The Government will launch a review into the governance and regulation of the BBC, the Culture Secretary John Whittingdale announced yesterday speaking at the first day of the RTS Cambridge Convention.
Former Deputy of the Bank of England, Sir David Clementi, will conduct the review.
Introducing Whittingdale to an audience of senior television figures, BBC Director-General Tony Hall remarked, “John Whittingdale is one of those rare politicians who actually watched TV”.
In turn Whittingdale said he was ‘surprised’ that the Charter Renewal Green Paper was seen as a demise of the BBC:
“Had I been asked if I could live without the BBC,” he said, “I would certainly have said ‘no’. I cannot imagine anyone but the BBC commissioning the distinctive and brilliant QI which has now been sold around the world.”
Other programmes watched by the MP included Thunderbirds, Doctor Who and Humans.
All pictures by Paul Hampartsoumian
Piracy, said Whittingdale, is an issue affecting the entire British television industry, and he urged content owners to make it easier for international audiences to access British programming through legitimate means.
Though generally supportive of the breadth of services provided by the BBC, Whittingdale said it was important to look at how it sat against programming on commercial TV channels, asking whether “it’s sensible for [the BBC] main evening news bulletin to go out at the same time as ITV’s.”
This was quickly rebutted on Twitter by BBC News at Ten anchor Huw Edwards who wrote, “The viewers’ preference is clear. Night after night. By a very big margin.”
Earlier in the day, Viacom President and CEO Philippe Dauman pledged to increase spending in original and creative content in the UK, as well as on Channel Five News.
Dauman appeared unfazed by the shift to more fragmented viewing, referring to the old adage that content was king, and highlighting the success of Viacom sales in Canada, despite legislation meaning the company cannot own a channel in that country.
“The digital revolution is far more promising that it is perilous,” he said, “I promise you this: the digital revolution will be televised.”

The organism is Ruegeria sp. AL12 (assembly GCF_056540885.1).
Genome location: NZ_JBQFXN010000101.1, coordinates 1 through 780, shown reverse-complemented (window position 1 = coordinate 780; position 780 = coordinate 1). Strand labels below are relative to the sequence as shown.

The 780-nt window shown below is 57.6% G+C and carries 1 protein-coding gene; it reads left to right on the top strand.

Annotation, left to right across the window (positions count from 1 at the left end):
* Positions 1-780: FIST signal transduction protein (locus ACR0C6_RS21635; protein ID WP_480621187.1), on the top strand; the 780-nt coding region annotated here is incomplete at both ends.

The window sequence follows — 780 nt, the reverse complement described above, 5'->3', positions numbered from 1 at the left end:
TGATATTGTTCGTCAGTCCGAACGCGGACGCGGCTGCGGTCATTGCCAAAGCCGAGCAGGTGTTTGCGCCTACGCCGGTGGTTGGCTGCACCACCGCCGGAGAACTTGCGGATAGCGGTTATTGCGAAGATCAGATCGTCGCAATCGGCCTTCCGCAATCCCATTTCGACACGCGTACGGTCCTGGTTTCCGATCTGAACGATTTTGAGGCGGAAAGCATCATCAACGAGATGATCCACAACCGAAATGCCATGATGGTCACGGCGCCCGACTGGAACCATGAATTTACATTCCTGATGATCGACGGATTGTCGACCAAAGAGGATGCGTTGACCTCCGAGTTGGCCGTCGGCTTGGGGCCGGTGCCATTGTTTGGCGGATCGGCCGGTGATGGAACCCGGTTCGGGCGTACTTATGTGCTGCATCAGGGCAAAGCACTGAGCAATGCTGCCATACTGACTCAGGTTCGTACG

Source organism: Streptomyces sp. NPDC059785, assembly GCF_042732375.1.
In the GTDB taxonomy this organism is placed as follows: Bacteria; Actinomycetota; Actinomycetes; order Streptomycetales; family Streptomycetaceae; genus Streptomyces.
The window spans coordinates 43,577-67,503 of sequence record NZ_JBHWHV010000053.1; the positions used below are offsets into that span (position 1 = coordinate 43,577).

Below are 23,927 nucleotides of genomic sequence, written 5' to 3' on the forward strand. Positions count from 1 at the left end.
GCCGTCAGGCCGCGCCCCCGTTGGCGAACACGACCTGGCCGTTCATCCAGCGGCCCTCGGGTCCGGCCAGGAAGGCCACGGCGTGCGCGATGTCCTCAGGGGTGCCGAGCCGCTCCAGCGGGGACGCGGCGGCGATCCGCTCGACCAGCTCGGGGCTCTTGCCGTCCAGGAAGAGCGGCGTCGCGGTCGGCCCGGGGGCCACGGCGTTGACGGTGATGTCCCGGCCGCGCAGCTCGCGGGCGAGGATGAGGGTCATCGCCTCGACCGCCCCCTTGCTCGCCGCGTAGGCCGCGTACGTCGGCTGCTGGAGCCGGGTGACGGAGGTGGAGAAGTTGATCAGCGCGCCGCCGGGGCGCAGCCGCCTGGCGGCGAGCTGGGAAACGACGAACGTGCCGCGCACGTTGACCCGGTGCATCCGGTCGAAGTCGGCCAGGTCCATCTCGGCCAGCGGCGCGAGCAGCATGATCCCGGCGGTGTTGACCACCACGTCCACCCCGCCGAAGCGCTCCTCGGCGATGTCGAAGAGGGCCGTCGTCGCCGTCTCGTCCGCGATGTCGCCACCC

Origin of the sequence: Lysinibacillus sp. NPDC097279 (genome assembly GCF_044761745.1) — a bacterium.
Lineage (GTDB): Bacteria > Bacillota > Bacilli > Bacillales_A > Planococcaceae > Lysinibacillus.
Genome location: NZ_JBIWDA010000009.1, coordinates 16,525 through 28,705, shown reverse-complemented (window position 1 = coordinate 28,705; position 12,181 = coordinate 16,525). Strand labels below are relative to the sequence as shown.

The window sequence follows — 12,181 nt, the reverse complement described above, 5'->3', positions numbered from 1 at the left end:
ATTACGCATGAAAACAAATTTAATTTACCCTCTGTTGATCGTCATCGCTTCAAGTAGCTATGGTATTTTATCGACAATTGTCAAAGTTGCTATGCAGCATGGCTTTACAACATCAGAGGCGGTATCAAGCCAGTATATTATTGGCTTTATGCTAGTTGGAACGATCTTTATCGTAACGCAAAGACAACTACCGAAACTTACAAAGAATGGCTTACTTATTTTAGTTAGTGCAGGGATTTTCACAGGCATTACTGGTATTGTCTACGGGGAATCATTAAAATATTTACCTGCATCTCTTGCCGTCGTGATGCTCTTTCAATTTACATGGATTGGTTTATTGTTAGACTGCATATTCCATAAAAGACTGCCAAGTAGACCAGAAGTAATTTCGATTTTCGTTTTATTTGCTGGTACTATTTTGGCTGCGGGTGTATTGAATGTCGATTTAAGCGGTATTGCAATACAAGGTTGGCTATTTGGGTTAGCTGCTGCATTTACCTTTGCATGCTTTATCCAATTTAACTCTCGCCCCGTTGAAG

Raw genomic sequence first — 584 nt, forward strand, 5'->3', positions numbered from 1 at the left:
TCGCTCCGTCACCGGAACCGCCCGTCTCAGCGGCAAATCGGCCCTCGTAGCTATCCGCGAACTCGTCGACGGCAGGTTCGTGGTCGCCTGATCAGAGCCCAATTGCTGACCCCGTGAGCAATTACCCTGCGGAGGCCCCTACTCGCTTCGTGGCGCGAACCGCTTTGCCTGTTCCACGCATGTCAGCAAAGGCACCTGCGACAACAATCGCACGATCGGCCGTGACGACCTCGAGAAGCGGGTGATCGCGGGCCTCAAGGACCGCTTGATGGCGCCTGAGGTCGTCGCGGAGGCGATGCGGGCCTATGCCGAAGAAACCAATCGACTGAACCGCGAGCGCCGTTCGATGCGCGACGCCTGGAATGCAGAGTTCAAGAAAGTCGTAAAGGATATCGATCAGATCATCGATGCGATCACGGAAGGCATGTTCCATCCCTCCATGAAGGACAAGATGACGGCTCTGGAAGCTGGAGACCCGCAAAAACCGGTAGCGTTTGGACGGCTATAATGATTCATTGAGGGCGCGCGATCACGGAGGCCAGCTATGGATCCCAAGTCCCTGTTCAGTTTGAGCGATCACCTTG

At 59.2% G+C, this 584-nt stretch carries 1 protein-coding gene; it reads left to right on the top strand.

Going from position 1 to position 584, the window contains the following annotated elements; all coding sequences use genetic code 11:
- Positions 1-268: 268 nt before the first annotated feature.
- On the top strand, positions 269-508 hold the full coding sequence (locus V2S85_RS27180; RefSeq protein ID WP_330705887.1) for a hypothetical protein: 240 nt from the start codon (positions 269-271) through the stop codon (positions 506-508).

The convention opened with a session chaired by BBC Director of Strategy and Digital, James Purnell, looking at the wider challenges for the future of the television industry.
The panel, made up of Studio Lambert chief executive Stephen Lambert, EVP MD of Discovery Networks UK and Ireland Susanna Dinnage, Professor of Professional Practice and Director of Tow Center of Digital Journalism at Columbia University Journalism School Emily Bell, Benedict Evans, Partner at Andreessen Horowitz and Stephen Nuttall, Senior Director of YouTube EMEA.
The panel were in agreement that digital would continue to be a challenge for programme makers and broadcasters alike.
Bell and Evans clashed over whether digital dominators such as Google and Facebook needed more regulation.
Evans argued that the competition was sufficient, while Bell remarked “It’s virtually impossible to compete against Google now. It’s so big. How can it continue without some kind of regulation?”
The panel also discussed how future audiences would deal with a proliferation of content; with Discovery’s Susanna Dinnage claiming live sports coverage had become exaggerated in its importance as appointment viewing.
Meanwhile YouTube’s Nuttall said it was important to help users find the content they were looking for, adding that television screens were the fastest-growing devices for consuming YouTube content.
The convention continues today with topics including the roles of the showrunner in drama and keynotes including Ofcom chief executive Sharon White and AMC’s President and CEO Josh Sapan.